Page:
The school, located at 610 Henry St. in Carroll Gardens, created an Eco-Action team responsible for increasing green space and biodiversity on the school grounds and implementing a waste-reduction program. Students now compost and recycle nearly 75 percent of the school’s cafeteria food waste.
Students from first through fifth grade took part in a wide array of eco-friendly programming over the last school year with lab science class instructor Barbara Taragan and sustainability coordinator Joanna Esteras.
“They learn what green space means to the health and well-being of humans, and the positive, as well as negative, impact humans can have on green spaces,” Taragan said.
With a curriculum built around green awareness, first graders used community gardens, parks and urban farms in and around the school community. They raised crops in the school garden, learned how to compost cafeteria scraps on a series of raised beds and even learned how to harvest their own produce.
Second graders learned about the importance of water through a series of water filtration courses, created rainwater catchment systems, and are currently working towards creating a pipe system to irrigate the school’s gardens in the spring.
Meanwhile, fifth graders studied the impact of climate change, weather patterns and the benefits of alternative energy sources. Their work can be found bnsecorama.blogspot.com.
“I applaud the students and faculty at P.S. 146 for their exemplary efforts in promoting environmental and social sustainability,” said Councilman Brad Lander at a ceremony at the school last week. “The school’s composting and recycling program is another great example of how innovative ideas are helping our district move toward a greener tomorrow.”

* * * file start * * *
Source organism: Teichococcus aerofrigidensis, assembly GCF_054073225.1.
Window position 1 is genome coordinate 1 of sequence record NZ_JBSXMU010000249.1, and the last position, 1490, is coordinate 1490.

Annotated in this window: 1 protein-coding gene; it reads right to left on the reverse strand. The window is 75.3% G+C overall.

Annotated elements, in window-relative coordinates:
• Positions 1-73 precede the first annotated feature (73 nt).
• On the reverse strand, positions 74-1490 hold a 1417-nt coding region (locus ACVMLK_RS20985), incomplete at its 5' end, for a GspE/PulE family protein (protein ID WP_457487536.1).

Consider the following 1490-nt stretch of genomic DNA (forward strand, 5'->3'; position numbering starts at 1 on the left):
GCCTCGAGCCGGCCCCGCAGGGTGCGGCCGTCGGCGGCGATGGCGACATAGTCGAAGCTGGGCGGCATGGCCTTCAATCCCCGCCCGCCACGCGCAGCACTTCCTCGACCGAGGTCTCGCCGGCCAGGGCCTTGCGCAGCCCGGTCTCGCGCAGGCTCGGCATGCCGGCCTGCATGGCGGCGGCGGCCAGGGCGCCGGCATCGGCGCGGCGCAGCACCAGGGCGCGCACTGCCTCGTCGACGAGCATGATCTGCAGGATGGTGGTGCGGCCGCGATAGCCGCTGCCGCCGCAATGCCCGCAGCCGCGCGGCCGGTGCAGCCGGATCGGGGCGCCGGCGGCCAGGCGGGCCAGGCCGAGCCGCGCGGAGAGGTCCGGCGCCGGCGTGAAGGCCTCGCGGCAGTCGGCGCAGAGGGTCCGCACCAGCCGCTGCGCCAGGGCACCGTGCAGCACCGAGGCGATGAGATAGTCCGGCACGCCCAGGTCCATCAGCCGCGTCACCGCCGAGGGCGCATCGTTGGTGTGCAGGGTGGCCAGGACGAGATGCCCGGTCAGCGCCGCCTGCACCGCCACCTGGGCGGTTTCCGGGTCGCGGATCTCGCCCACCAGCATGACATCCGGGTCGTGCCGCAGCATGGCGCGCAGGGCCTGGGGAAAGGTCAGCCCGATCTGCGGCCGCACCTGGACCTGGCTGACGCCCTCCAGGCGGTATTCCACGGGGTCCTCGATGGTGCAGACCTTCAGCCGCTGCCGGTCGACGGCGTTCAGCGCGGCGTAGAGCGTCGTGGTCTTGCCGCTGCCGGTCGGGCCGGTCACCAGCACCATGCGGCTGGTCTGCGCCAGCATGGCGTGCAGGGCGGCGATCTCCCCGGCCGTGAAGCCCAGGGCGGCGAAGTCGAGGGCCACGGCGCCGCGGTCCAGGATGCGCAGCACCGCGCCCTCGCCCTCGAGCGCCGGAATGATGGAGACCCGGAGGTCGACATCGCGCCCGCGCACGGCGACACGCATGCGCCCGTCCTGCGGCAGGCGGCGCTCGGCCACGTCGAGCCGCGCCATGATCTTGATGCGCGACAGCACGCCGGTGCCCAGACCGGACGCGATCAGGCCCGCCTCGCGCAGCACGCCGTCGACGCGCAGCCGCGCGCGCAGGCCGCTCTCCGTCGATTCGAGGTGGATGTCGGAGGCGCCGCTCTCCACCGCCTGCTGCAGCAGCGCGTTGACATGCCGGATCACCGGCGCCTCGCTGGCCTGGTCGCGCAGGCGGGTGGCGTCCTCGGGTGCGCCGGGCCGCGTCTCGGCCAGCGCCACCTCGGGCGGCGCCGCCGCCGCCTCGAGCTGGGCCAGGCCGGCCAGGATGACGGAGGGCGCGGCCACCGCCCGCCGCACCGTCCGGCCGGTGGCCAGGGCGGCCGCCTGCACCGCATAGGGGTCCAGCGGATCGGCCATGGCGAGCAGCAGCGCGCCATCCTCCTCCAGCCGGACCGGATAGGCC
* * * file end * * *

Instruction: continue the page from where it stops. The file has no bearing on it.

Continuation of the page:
Lander, NWF and members of the school toured the school’s Green Studio - a room dedicated to sustainability projects - recycling stations, the outdoor composting center and the Eco-Casita, an outdoor classroom in a converted shipping container.
“Since we have instituted a strong focus on teaching an eco-based curriculum, our students have shown increasingly sophisticated answers to questions dealing with the negative and positive impact humans can have on the environment,” said P.S. 146 principal Anna Allenbrook.
The school received a $5,000 grant from the Department of Education’s Sustainability Initiative to further their programs for their efforts.
Emily Fano, outreach manager for the city's Eco-Schools USA program, applauded the school for becoming one of now 210 schools to take on the initiative in the last 18 months since the program was first created.
“The Green Flag award places P.S. 146 among an elite group of schools across the country that are improving their schools by reducing energy costs and waste, greening the school grounds and maturing student scientists through hands-on learning,” Fano said.